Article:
Melanoma Survivor Melissa Garrett Tells Her Story
After a routine dermatology visit and biopsy, my doctor phoned one night with the horrible news that I had melanoma, the deadliest form of skin cancer. It was one week before my 37th birthday. Needless to say, my family and I were shocked. So was my doctor, since I am part Cherokee Indian, with dark hair, brown eyes and an olive complexion. I have always tanned easily and have never had any severe sunburns, so I would normally be considered at low risk for melanoma.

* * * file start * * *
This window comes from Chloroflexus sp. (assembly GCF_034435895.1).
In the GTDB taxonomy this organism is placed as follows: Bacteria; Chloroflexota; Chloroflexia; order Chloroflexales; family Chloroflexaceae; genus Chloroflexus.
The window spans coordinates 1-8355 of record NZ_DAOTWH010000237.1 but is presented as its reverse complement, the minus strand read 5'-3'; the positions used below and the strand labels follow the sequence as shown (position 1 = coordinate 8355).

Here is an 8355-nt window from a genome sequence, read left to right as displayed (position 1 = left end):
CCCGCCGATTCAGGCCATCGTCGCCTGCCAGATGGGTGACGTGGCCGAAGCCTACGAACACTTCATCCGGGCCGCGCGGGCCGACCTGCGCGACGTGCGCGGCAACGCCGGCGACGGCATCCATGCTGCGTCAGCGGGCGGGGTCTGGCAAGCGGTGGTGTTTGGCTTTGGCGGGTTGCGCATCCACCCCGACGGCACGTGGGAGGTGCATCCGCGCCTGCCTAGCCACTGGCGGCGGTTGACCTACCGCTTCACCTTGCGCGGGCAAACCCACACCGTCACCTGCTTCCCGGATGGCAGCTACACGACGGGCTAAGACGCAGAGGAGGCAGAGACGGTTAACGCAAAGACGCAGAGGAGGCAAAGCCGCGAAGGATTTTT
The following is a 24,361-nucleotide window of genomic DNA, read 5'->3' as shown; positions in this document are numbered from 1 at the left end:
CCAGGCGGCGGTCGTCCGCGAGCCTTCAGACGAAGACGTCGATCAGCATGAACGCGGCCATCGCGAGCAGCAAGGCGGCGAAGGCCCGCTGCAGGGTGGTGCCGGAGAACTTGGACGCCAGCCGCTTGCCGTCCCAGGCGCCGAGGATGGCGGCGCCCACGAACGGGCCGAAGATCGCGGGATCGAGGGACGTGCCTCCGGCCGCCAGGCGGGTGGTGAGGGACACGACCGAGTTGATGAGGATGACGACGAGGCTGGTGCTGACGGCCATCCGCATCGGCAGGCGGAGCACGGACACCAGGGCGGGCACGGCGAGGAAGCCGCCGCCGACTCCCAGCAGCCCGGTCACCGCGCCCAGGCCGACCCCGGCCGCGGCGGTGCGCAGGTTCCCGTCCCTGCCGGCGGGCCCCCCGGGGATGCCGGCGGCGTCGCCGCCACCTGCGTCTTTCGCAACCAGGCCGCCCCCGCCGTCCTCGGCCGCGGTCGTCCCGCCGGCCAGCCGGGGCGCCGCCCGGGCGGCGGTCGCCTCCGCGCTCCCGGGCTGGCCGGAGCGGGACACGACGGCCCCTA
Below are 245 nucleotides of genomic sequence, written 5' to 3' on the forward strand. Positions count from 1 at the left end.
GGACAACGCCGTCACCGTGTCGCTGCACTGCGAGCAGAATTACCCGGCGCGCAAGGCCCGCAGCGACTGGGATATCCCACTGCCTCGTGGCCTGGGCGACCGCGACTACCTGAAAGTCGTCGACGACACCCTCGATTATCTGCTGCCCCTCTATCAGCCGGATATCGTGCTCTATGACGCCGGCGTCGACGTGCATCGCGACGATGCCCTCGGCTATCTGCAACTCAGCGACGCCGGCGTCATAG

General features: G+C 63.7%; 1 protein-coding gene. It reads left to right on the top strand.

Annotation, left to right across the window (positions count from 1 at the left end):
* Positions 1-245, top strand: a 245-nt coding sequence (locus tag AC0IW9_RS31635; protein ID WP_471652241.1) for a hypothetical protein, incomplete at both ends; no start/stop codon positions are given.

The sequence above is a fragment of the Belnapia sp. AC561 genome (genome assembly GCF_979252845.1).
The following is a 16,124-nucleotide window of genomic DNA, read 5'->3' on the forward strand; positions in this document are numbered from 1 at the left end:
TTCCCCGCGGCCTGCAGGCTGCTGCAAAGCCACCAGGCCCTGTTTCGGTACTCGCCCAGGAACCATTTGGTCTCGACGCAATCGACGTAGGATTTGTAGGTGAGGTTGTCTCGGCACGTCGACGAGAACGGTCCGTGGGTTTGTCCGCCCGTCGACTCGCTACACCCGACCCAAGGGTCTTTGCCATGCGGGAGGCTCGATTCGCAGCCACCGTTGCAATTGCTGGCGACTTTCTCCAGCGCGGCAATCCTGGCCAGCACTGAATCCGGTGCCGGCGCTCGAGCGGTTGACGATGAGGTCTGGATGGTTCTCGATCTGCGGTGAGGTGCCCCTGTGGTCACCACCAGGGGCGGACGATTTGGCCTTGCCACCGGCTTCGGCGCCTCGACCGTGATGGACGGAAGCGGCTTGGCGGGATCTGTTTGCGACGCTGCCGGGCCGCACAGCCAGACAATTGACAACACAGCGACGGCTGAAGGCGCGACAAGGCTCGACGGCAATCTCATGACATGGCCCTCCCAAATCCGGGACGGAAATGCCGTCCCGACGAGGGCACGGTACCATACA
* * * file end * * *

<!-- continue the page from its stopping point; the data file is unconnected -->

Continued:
My dermatologist had performed a shave biopsy (during which a layer of skin is removed) on a dark mole on the left side of my back, and it was diagnosed as a Stage I melanoma. He referred me to an surgical oncologist at East Carolina University, in Greenville, NC, and they scheduled me for immediate surgical excision (removal) of the tumor. Luckily, after surgery the pathology report came back clear, confirming that it was an early Stage I melanoma that had not spread, so neither chemo nor radiation were required. The doctors continue to check me closely every three months. The 5½-inch scar on my back took a long time to heal. Now I use sunscreen anytime I’m outdoors and also try to find other ways to protect my skin.